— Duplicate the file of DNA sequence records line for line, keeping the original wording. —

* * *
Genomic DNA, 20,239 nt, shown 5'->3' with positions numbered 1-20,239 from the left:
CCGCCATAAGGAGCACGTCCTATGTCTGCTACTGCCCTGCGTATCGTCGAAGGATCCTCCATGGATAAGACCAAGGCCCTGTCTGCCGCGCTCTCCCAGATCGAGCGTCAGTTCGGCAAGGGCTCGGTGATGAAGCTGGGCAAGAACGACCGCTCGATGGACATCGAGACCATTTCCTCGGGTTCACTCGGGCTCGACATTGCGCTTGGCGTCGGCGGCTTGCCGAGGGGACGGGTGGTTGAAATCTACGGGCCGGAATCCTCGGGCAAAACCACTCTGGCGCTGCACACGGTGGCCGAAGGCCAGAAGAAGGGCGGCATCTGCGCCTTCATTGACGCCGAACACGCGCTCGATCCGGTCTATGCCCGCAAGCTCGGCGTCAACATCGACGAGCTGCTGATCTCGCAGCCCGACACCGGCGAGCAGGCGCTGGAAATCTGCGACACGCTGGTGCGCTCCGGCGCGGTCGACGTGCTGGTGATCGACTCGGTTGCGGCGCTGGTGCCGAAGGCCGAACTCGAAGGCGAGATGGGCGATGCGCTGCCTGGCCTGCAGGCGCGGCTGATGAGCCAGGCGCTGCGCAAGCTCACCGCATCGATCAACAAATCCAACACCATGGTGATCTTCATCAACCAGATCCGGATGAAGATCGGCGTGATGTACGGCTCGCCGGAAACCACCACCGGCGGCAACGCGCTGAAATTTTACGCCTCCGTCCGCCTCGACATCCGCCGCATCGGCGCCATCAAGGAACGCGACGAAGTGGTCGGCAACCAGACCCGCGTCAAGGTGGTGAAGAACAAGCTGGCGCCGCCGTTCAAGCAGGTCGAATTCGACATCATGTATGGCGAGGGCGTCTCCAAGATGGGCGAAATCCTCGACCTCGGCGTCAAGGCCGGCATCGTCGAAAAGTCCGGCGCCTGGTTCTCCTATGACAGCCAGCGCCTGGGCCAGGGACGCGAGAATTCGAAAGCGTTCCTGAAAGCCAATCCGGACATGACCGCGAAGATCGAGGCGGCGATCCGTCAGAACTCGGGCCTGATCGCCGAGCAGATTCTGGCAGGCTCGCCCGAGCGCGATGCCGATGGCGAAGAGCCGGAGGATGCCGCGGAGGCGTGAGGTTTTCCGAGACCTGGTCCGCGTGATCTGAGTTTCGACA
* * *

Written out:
Genomic DNA, 20,239 nt, shown 5'->3' with positions numbered 1-20,239 from the left:
CCGCCATAAGGAGCACGTCCTATGTCTGCTACTGCCCTGCGTATCGTCGAAGGATCCTCCATGGATAAGACCAAGGCCCTGTCTGCCGCGCTCTCCCAGATCGAGCGTCAGTTCGGCAAGGGCTCGGTGATGAAGCTGGGCAAGAACGACCGCTCGATGGACATCGAGACCATTTCCTCGGGTTCACTCGGGCTCGACATTGCGCTTGGCGTCGGCGGCTTGCCGAGGGGACGGGTGGTTGAAATCTACGGGCCGGAATCCTCGGGCAAAACCACTCTGGCGCTGCACACGGTGGCCGAAGGCCAGAAGAAGGGCGGCATCTGCGCCTTCATTGACGCCGAACACGCGCTCGATCCGGTCTATGCCCGCAAGCTCGGCGTCAACATCGACGAGCTGCTGATCTCGCAGCCCGACACCGGCGAGCAGGCGCTGGAAATCTGCGACACGCTGGTGCGCTCCGGCGCGGTCGACGTGCTGGTGATCGACTCGGTTGCGGCGCTGGTGCCGAAGGCCGAACTCGAAGGCGAGATGGGCGATGCGCTGCCTGGCCTGCAGGCGCGGCTGATGAGCCAGGCGCTGCGCAAGCTCACCGCATCGATCAACAAATCCAACACCATGGTGATCTTCATCAACCAGATCCGGATGAAGATCGGCGTGATGTACGGCTCGCCGGAAACCACCACCGGCGGCAACGCGCTGAAATTTTACGCCTCCGTCCGCCTCGACATCCGCCGCATCGGCGCCATCAAGGAACGCGACGAAGTGGTCGGCAACCAGACCCGCGTCAAGGTGGTGAAGAACAAGCTGGCGCCGCCGTTCAAGCAGGTCGAATTCGACATCATGTATGGCGAGGGCGTCTCCAAGATGGGCGAAATCCTCGACCTCGGCGTCAAGGCCGGCATCGTCGAAAAGTCCGGCGCCTGGTTCTCCTATGACAGCCAGCGCCTGGGCCAGGGACGCGAGAATTCGAAAGCGTTCCTGAAAGCCAATCCGGACATGACCGCGAAGATCGAGGCGGCGATCCGTCAGAACTCGGGCCTGATCGCCGAGCAGATTCTGGCAGGCTCGCCCGAGCGCGATGCCGATGGCGAAGAGCCGGAGGATGCCGCGGAGGCGTGAGGTTTTCCGAGACCTGGTCCGCGTGATCTGAGTTTCGACA